Diabetes and eyes

What is diabetes?

The sugar diabetes is a socially significant disease. It is among the most common chronic conditions, but with the modern methods of diagnostics and treatment it can be monitored and controlled. In a therapeutic aspect, the objective is to maintain the blood sugar within certain limits and to prevent possible complications, thus allowing the diabetic patients to have normal life.

Diabetes is a disease that effects the whole body, and if it is not adequately and properly controlled, it can impair the vision in a way that is difficult to treat. Diabetes-related conditions depend on the duration of the disease, the blood sugar control, and the presence of other concomitant diseases, such as high blood pressure, high cholesterol, overweight, and other conditions.

What is diabetes?

It occurs in people of different age groups, including people in young active working age. The disease is divided into two main types. Type 1 Diabetes is more typical for young people, while Type 2 affects older people. In diabetes, we can talk about the so-called "rejuvenation" of the disease that is a consequence of the modern lifestyle.

What is diabetes?

Eye disorders in diabetes

One of the first symptoms is the development at an earlier age of cataract, or the so-called "clouding", which is caused by disrupted metabolism of the natural human lens in diabetes. As a result, the lens clouds and, accordingly, the patients complain of reduced vision. Fortunately, this is a reversible condition with the help of the modern cataract surgery.

However, the main problem is the development of the so-called diabetic retinopathy, which, if poorly controlled and at an advanced stage, can lead to blindness.

The diabetic retinopathy affects the small blood vessels in the eyes. In this way, the retina, which is the inner sheath of the eye and is responsible for the perception of light, is not properly fed. Damaged vessels can provoke hemorrhages, retention of fluids, which leave the vessels and remain in the retina. The condition is called edema or swelling of the retina. Accordingly, its functions are impaired and the patient's vision decreases.

There are three major types of diabetic retinopathy: non-proliferative retinopathy, maculopathy and proliferative retinopathy.

Typical of the diabetic retinopathy is that at early stage it does not lead to visual impairment, and the patient does not realize that there are changes caused by the disease. It is therefore very important patients diagnosed with diabetes to do periodic preventive examinations. During these exams, initial changes may be detected and, if necessary, they may be treated in order to prevent progression of the condition.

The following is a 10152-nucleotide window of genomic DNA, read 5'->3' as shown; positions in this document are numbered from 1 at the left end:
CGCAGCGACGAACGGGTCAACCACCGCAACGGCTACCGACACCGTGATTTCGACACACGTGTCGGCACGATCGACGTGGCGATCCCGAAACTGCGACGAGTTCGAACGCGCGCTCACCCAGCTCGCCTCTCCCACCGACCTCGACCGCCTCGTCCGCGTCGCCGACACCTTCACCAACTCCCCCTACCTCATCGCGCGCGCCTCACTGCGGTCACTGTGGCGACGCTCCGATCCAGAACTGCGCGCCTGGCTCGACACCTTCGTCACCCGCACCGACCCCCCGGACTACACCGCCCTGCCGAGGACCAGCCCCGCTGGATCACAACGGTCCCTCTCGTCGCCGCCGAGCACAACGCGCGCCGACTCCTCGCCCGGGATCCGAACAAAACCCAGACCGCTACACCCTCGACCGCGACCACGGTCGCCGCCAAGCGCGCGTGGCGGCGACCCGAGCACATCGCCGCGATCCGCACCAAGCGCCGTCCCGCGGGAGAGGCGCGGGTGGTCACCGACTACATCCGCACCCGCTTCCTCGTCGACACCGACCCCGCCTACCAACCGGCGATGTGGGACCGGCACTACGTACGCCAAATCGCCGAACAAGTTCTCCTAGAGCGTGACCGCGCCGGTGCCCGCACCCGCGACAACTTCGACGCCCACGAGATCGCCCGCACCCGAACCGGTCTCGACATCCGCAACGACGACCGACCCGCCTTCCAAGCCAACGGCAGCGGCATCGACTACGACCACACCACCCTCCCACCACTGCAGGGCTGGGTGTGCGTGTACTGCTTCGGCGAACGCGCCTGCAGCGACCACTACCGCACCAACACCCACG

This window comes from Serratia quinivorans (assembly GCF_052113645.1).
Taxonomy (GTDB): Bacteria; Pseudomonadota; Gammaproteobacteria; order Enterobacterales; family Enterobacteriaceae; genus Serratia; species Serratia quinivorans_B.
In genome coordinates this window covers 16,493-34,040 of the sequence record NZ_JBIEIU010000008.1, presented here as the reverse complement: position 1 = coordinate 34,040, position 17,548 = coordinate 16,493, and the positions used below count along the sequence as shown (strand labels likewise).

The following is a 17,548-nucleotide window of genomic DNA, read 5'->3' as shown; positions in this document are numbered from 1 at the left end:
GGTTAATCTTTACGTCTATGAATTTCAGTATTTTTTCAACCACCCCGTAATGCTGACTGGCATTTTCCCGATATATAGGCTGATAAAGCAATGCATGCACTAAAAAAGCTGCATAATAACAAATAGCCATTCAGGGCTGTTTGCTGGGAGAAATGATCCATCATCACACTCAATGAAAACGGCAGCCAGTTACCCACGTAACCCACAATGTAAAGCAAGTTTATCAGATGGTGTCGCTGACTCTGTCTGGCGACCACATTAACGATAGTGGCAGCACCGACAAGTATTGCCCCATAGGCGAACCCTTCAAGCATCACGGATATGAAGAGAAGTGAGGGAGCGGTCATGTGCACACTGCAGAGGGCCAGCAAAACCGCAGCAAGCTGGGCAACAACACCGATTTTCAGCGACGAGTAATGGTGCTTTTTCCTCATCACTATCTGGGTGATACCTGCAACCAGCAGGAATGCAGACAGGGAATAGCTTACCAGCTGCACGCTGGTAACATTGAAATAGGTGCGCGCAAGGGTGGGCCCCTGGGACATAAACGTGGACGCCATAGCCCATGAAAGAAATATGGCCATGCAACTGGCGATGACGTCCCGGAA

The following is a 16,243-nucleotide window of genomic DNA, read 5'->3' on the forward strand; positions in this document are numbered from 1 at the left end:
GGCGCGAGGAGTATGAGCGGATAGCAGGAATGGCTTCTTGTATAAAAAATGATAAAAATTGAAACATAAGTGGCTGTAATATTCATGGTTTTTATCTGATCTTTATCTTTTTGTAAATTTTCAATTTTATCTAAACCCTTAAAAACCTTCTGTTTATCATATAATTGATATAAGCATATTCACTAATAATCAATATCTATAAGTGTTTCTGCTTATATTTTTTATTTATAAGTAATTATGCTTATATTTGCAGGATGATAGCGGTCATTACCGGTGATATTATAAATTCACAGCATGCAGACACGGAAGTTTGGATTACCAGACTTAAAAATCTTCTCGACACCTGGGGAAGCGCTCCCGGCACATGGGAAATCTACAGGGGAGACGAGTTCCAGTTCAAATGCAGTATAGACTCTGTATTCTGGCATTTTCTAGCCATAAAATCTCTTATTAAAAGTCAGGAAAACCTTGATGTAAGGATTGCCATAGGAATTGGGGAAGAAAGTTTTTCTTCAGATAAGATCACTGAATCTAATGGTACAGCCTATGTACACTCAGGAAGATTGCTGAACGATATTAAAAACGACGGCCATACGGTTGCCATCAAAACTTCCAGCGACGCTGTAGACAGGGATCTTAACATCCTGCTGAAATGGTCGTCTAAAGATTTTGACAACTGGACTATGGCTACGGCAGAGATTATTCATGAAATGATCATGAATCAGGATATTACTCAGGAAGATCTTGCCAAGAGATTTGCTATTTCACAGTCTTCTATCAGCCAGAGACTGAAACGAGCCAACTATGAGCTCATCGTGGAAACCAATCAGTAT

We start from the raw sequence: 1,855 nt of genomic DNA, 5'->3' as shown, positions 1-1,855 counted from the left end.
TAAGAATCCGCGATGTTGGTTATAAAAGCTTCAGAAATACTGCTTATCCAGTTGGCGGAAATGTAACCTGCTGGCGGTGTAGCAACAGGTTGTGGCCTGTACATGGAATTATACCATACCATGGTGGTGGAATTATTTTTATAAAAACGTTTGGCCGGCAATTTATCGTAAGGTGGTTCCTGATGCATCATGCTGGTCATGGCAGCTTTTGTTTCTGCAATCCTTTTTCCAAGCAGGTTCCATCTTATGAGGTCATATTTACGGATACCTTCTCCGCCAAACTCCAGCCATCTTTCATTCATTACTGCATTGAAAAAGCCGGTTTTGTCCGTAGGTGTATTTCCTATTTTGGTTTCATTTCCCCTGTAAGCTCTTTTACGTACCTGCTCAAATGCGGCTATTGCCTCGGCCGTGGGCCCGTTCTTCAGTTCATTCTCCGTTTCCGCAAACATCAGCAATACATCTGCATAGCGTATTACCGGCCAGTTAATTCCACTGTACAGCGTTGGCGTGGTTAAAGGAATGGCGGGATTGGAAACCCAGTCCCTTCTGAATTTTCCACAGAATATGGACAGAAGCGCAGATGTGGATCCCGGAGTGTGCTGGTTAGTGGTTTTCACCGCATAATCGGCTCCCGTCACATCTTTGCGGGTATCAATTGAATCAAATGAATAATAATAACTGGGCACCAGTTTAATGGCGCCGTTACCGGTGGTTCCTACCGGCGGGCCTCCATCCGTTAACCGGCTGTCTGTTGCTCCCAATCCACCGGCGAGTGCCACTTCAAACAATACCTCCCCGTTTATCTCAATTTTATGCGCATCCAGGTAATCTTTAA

Eye disorders in diabetes

Prevention and tests

Very important for the early diagnosis and the timely treatment of diabetic retinopathy is the patients’ responsibility and their active role in the monitoring of the disease. For those who do not have changes yet, it is enough to have eye examination once a year, including the fundus of the eyes.

When eye changes are detected, fluorescein angiography (color imaging of the eye) is the most appropriate procedure. Fluorescein angiography is performed by intravenous administration of water-soluble contrast. A series of photographs are taken, which show the passage of the contrast agent through the retinal blood vessels, and details of the changes that have occurred as a result of diabetic retinopathy. This study evaluates much more precisely the damage from the diabetic retinopathy, which determines the choice of treatment method.

In case of suspected or already established diabetic macular edema, optical coherence tomography (OCT) is done –computed tomography of the eye. It gives detailed picture of the anatomical changes in the fundus of the eye, and traces with extreme precision even the most discreet tissue changes over time. It is done periodically after treatment.

Treatment

In diabetic retinopathy, "golden standard" for treatment is the so-called laser therapy or ALC. The "color photograph" shows which portions of the retina should be treated with a laser to prevent any progression of the changes. The procedure is done with a device, which looks very much like the device used for examination of the eye fundus. A special magnifying glass is administered to the eye, the procedure lasts 10-15 minutes depending on the area that needs to be treated. There is no pain but minimal discomfort during the treatment. In case of advanced changes of the eye fundus several sessions of treatment may be necessary. The purpose of the laser therapy is not to eliminate the changes caused by the diabetic retinopathy, but to stop their progression. This way the patient's vision is preserved.

Special intraocular medications are applied if there is diabetic edema of the retina, which causes decreased vision. They reduce the edema, help to improve the vision and facilitate the laser therapy. The advanced changes of the eye in diabetic retinopathy are treated operatively.